Hurricane Preparedness: wind speed vs. storm surge

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NEW ORLEANS — A lot of folks only pay attention to the category of the storm — is it a tropical storm, a Category 1, a Category 3? But that doesn’t convey all the information you need to make a decision to protect your life and your property.

A great example is the most recent hurricane to affect South Louisiana, Hurricane Isaac in 2012. Isaac was a Category 1, a fact that led to a lot of people letting their guard down because they had made it through plenty of Category 1 storms.

What made Isaac different was how slow the storm was moving. Not only does a slow moving storm like Isaac have a tremendous storm surge that sweeps through, it also dumps torrential amounts of rain. The official total for the city of New Orleans was over 20 inches from Hurricane Isaac.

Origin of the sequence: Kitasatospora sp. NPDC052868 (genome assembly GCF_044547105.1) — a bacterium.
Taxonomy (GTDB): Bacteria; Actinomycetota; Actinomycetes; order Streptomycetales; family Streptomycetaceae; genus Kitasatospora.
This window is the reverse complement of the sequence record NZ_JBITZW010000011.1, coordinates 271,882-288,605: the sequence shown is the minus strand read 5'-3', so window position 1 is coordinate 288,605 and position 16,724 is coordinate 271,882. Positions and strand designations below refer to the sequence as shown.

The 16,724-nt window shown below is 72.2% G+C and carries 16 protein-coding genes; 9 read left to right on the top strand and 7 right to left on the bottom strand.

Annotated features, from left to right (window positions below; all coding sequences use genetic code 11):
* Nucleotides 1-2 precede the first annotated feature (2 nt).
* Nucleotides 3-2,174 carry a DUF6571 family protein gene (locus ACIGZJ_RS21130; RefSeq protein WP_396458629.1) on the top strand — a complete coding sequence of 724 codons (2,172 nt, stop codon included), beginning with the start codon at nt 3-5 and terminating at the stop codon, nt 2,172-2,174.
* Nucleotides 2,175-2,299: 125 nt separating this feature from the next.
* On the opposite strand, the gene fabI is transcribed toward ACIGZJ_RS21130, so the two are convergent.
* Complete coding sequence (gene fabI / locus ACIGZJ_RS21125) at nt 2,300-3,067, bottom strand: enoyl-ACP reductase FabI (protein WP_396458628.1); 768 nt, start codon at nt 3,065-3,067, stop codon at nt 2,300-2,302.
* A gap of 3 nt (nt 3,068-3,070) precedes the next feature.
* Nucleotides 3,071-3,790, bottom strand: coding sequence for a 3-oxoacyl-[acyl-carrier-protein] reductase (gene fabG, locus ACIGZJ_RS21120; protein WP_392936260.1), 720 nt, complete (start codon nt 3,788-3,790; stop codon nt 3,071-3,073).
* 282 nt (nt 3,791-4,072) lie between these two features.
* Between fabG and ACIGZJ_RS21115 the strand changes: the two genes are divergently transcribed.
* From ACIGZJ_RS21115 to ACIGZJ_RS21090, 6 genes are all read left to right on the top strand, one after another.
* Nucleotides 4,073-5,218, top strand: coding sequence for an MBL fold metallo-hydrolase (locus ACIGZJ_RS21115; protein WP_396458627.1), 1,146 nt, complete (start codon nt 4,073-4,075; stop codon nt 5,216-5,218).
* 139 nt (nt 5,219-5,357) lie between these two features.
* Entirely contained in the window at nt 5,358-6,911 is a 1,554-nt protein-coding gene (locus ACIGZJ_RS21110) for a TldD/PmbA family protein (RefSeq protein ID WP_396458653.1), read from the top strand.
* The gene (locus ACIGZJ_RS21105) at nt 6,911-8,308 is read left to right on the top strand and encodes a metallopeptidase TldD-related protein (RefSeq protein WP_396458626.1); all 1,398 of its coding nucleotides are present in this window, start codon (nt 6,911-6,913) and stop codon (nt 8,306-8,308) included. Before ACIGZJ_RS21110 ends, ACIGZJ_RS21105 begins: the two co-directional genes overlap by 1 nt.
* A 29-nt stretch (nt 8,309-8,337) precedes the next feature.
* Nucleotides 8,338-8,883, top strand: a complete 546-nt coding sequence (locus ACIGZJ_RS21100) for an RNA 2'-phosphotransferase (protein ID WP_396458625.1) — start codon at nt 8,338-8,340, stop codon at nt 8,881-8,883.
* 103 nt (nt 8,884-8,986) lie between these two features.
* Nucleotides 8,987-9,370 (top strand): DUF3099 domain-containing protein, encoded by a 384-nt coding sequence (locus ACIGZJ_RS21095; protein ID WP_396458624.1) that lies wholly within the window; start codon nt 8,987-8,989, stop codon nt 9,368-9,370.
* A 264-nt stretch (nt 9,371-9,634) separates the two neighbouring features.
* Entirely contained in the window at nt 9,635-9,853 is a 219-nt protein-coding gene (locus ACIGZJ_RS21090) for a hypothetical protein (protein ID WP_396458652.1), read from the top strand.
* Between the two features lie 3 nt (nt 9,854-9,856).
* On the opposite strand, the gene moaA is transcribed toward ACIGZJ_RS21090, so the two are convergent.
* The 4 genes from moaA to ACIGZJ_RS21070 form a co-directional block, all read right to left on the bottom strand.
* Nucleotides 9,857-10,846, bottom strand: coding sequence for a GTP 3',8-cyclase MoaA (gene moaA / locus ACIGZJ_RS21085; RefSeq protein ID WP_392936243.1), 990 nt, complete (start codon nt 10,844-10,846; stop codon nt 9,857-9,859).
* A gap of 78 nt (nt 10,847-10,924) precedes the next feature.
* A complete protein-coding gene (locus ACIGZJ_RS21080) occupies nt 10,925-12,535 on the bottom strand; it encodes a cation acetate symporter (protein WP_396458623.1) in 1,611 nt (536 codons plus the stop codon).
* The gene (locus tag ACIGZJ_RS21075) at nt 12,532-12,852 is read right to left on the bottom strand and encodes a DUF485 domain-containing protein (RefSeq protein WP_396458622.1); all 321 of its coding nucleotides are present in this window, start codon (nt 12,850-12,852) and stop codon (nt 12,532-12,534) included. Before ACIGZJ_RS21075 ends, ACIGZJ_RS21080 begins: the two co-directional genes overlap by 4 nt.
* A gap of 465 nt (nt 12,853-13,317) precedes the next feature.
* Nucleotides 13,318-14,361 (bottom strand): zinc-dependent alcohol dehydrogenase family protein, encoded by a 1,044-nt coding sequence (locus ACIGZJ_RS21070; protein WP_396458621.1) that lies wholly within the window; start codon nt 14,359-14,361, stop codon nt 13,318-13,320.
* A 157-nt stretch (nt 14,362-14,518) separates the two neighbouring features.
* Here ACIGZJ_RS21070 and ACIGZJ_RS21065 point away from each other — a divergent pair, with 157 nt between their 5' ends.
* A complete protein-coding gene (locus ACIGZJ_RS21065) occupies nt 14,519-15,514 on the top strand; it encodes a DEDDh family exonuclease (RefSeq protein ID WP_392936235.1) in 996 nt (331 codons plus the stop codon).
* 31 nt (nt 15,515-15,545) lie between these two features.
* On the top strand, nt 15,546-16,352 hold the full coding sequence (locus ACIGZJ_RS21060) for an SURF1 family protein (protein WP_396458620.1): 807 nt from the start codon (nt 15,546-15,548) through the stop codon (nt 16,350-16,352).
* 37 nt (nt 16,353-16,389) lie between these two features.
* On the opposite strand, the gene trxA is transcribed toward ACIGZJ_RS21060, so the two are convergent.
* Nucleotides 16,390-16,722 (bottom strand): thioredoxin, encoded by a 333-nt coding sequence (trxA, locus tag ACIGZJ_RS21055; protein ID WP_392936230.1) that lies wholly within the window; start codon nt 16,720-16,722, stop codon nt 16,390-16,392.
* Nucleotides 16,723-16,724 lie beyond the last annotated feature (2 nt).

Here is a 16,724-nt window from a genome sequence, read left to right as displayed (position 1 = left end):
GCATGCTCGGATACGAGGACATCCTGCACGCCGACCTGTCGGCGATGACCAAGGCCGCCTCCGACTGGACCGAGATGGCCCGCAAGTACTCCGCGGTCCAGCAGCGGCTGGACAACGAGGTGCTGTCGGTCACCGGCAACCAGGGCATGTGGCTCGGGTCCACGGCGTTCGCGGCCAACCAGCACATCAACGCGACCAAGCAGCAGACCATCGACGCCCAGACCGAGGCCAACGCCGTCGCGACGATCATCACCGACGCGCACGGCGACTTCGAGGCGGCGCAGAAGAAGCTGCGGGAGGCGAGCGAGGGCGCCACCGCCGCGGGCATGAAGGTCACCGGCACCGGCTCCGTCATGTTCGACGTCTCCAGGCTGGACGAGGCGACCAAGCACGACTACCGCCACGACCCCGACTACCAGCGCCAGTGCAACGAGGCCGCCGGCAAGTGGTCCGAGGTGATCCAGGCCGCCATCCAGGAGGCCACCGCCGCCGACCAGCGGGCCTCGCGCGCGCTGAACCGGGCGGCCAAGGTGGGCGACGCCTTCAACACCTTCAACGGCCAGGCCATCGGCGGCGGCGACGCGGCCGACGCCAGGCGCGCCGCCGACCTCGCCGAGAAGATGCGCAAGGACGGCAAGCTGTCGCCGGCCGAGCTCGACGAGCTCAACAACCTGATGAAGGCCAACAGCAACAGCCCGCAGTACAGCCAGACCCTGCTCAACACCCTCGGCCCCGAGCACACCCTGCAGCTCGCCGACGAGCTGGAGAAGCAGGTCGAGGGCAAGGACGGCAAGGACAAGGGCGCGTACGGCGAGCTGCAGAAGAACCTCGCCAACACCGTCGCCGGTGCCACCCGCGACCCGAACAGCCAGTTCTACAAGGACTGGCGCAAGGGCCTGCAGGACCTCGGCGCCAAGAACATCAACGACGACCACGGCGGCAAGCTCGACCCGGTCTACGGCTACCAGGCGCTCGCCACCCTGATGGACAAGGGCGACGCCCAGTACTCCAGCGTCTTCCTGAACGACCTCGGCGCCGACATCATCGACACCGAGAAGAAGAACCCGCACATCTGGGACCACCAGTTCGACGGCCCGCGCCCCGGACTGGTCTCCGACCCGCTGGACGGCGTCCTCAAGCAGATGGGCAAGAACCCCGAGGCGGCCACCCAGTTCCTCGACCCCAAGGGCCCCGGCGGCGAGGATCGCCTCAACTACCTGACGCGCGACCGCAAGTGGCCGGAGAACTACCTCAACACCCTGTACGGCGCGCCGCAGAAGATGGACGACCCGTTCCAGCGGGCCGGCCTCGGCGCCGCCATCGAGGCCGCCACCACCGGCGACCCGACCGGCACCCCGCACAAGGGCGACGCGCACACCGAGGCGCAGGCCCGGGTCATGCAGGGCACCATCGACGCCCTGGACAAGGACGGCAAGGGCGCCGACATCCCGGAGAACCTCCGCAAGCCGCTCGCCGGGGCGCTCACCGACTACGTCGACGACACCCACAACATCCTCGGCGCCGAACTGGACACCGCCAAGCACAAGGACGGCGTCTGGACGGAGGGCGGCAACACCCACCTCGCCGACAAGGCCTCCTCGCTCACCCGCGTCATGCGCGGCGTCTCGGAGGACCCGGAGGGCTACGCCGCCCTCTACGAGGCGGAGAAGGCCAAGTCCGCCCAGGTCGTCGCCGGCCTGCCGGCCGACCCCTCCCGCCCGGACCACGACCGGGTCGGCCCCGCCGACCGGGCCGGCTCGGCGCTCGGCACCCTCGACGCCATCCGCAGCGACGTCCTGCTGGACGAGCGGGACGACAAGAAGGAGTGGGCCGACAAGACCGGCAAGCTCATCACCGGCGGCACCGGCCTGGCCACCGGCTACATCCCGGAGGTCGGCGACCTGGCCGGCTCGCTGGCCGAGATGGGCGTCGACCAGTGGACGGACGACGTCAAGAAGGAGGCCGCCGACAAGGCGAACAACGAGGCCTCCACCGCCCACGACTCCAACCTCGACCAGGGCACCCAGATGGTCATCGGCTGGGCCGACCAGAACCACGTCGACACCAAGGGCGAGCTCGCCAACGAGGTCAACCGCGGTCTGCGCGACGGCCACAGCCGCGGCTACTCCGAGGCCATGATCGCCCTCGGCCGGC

Another example is Tropical Storm Allison in 2001. Allison remained a tropical storm or depression for two weeks along the Gulf Coast and brought devastating flooding to Southeast Texas and South Louisiana. Thibodaux saw nearly 30 inches of rain from this storm, a storm that never even came close to reaching hurricane status.

That’s why it’s important to not only look at the maximum winds of the storm, but also the other information meteorologists are giving out so you can make an informed decision to protect your family’s lives.


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